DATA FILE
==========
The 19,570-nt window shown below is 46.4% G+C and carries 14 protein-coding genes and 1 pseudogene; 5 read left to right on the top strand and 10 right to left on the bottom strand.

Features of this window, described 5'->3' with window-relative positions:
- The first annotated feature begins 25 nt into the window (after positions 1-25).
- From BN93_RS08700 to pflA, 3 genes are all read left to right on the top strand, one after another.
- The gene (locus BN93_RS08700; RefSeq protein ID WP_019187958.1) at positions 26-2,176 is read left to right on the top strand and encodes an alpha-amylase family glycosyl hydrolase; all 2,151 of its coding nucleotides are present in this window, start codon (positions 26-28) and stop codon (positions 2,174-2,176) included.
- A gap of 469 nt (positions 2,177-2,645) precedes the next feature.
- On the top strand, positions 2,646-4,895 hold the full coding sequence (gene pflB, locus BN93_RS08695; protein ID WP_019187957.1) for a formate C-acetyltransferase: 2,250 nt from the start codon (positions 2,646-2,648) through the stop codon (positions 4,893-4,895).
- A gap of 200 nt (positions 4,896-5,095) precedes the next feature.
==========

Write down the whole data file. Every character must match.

The 19,570-nt window shown below is 46.4% G+C and carries 14 protein-coding genes and 1 pseudogene; 5 read left to right on the top strand and 10 right to left on the bottom strand.

Features of this window, described 5'->3' with window-relative positions:
- The first annotated feature begins 25 nt into the window (after positions 1-25).
- From BN93_RS08700 to pflA, 3 genes are all read left to right on the top strand, one after another.
- The gene (locus BN93_RS08700; RefSeq protein ID WP_019187958.1) at positions 26-2,176 is read left to right on the top strand and encodes an alpha-amylase family glycosyl hydrolase; all 2,151 of its coding nucleotides are present in this window, start codon (positions 26-28) and stop codon (positions 2,174-2,176) included.
- A gap of 469 nt (positions 2,177-2,645) precedes the next feature.
- On the top strand, positions 2,646-4,895 hold the full coding sequence (gene pflB, locus BN93_RS08695; protein ID WP_019187957.1) for a formate C-acetyltransferase: 2,250 nt from the start codon (positions 2,646-2,648) through the stop codon (positions 4,893-4,895).
- A gap of 200 nt (positions 4,896-5,095) precedes the next feature.